6 Misconceptions About Couples Taking A Break In Their Relationship
You probably know them — couples who are taking a break in their relationship and maybe you’ve done it before, too. But, not so fast — there’s lots of misconceptions about couples who are on a break, like now they’ll be happy and carefree without the other person. (If only it were that easy!)
“If a couple decides to take a break, they need to connect beforehand and discuss: Why?” Rosalind Sedacca, CLC, and author of 99 Things Women Wish They Knew Before Dating After 40, 50 & Yes, 60! tells Bustle. “What are you each hoping to learn, achieve, and understand from this experience? Discuss and put your answers in writing. Reflect on your personal challenges, goals, and aspirations. Most important of all, ask yourself, ‘How will I know I want to get back together again?’”
Sedacca gives examples: “I’ll be confident you’re sincere about looking for meaningful employment” or “You’ll have attended a three-month rehab program and come out committed to sobriety.”
What Exactly Happens During A Break?
Did you and your significant other discuss the boundaries of it? Will you just both think and wallow in your single-ness? Will you date other people and see who else is out there? “If it is decided that taking a ‘break’ is the best option, there should be timeframes and boundaries discussed, and a talk about what is hoped to be gained from this time apart,” Rachel Needle, Psy.D., licensed psychologist and certified sex therapist in West Palm Beach, Florida, tells Bustle.
And then there are the times a break is code for a breakup (but maybe you’re not ready to add the “up” part yet, so taking a “break” is easier… at least for now). I know I’ve been guilty of the break-but-I-really-mean-breakup, and maybe you have, too. “Often, the desire to ‘separate’ is really the desire to break up but you don't have the nerve to say that outright,” Sedacca says. “When you establish boundaries and issues you want to address in advance, you then have guidelines for measuring results. That makes it much easier to know whether reconnecting is in both of your interests — and why!”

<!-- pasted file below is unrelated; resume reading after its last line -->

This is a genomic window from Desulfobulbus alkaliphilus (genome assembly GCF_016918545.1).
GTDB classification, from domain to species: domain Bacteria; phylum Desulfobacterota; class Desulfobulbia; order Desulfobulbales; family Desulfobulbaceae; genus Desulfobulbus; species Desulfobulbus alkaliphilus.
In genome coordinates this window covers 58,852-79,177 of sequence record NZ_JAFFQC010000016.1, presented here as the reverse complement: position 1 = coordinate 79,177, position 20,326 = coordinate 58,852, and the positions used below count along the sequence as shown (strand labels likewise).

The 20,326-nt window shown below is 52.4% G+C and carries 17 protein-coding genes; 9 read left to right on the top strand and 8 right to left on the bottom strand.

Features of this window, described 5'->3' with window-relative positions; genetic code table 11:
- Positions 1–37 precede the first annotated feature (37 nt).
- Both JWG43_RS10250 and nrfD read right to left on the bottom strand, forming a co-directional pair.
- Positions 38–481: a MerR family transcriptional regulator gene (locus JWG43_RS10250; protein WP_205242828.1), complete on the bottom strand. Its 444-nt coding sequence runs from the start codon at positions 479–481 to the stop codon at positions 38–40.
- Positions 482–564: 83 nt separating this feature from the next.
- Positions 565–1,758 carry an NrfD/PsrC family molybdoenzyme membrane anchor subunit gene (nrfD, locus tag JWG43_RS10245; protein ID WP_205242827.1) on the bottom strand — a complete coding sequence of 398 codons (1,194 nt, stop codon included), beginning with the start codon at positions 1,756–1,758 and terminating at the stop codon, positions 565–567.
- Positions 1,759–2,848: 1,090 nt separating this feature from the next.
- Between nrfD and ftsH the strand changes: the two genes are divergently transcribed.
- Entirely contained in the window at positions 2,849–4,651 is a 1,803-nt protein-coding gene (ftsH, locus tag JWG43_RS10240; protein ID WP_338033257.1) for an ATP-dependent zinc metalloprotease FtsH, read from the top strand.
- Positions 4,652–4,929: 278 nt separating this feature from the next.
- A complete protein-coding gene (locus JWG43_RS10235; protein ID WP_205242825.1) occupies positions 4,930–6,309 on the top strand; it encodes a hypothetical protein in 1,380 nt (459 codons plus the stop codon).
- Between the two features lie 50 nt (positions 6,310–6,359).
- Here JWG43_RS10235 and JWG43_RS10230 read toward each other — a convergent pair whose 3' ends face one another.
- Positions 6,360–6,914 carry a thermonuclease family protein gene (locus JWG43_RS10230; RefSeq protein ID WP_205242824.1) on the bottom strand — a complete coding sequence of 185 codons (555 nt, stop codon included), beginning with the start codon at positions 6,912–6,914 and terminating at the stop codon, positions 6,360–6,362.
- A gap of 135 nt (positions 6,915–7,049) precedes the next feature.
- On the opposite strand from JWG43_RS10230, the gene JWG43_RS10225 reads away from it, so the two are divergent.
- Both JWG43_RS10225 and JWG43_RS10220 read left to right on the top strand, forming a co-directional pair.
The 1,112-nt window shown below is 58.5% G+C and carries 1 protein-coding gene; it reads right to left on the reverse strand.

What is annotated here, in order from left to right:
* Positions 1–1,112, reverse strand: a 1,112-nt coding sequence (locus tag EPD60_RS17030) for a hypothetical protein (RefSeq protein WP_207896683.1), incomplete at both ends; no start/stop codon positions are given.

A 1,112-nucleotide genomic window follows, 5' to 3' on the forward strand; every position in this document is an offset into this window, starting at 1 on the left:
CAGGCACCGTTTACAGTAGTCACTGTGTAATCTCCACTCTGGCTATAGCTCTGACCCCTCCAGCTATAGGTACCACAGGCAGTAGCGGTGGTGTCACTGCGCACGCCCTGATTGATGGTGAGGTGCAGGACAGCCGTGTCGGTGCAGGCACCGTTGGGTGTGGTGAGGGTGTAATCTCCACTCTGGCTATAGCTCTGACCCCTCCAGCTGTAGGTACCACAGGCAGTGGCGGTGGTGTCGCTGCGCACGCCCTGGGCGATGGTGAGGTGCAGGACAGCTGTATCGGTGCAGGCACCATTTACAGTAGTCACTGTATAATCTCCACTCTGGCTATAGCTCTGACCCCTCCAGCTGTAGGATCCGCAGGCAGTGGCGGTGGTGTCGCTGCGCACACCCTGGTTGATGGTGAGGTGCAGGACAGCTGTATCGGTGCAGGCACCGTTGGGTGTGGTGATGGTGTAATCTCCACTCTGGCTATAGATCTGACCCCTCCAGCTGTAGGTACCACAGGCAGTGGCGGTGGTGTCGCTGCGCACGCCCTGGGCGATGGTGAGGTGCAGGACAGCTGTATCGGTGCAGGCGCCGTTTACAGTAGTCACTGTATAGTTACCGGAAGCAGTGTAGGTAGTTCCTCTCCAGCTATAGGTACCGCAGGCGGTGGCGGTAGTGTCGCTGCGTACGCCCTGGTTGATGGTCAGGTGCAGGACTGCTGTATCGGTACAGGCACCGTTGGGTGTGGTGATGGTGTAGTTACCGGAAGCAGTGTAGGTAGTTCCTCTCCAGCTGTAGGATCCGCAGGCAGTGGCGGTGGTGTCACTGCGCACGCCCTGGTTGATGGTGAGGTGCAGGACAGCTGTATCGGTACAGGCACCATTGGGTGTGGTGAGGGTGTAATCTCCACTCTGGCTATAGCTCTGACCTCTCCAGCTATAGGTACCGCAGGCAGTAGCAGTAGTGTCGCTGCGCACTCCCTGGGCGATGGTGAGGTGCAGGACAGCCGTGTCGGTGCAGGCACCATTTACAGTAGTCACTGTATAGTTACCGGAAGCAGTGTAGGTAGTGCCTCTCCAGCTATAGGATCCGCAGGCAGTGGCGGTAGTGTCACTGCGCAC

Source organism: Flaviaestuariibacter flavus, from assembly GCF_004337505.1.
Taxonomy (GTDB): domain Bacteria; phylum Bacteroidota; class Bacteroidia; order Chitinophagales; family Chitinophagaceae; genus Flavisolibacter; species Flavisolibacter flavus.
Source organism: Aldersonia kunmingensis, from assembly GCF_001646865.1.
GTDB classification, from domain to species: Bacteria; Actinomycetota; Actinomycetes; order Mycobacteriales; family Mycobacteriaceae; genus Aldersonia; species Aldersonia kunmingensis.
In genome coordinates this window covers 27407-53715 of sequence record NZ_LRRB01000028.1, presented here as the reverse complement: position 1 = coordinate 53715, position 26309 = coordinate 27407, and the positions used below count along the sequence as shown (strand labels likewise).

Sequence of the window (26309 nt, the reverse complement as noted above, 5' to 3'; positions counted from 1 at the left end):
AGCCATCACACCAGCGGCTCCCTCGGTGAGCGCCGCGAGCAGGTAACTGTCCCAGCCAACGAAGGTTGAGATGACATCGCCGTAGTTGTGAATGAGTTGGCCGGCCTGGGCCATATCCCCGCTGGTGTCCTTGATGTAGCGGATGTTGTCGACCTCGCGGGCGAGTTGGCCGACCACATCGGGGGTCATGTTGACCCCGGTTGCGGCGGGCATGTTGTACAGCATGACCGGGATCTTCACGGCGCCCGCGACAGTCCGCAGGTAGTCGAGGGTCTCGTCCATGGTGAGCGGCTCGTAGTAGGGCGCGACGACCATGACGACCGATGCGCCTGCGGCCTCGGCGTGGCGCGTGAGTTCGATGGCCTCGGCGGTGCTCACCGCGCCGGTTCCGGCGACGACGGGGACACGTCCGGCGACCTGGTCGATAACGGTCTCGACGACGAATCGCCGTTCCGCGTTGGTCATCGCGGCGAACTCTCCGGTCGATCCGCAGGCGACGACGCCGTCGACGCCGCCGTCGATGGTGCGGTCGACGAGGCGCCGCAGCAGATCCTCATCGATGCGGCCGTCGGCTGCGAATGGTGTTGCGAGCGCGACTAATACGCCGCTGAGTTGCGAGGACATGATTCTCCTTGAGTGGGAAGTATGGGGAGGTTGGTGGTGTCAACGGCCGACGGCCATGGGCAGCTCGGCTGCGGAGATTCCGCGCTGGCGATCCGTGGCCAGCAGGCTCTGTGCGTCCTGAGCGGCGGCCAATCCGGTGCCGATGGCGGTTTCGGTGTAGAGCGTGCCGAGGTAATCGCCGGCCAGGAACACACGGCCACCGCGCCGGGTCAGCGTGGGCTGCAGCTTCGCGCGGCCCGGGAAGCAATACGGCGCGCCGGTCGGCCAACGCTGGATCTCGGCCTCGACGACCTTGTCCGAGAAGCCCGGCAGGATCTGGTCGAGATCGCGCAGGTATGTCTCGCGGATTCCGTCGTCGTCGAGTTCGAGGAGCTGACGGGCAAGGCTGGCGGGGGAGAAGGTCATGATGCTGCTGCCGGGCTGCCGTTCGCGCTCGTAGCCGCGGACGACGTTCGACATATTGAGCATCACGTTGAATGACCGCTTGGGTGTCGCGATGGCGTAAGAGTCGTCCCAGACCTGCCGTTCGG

As someone who’s been there and definitely knows, and has seen plenty of people on relationship “breaks,” too, here are some myths about couples who are taking a break.
1. It Means You're Breaking Up
“At times, taking a ‘break’ might actually be the healthy thing to do,” says Dr. Needle. “But taking a ‘break’ does not mean breaking up. If you decide that you do not want to end the relationship but that you cannot continue on the road you are on, then taking a break with a plan in mind — i.e., attending therapy together or working on specific issues within yourself and/or the relationship — can lead to a healthier relationship. Being away from your partner also gives you the opportunity to see what, if anything, you miss about your partner.” Exactly!
2. You Won’t Date During The Break
Maybe you don’t plan on dating during the break, but then you think: Why not? If things weren’t working with “X,” maybe there’s a “Y” you’ll be more compatible with. Or not. I think there’s pluses and minuses to dating other people while you’re apart from your recent SO, but the main point will still be: Do I miss “X”? “Sometimes, a break can refocus a couple on what’s good about their partnership,” Tina B. Tessina, PhD (aka "Dr. Romance"), psychotherapist, and author of The Commuter Marriage: Keep Your Relationship Close While You’re Far Apart , tells Bustle. Yep. Like if you work on your issues, and your partner works on theirs, and then you come back together, it could be better than ever. Then again, if only one of you wants to reconnect after the break’s over, that’s another story.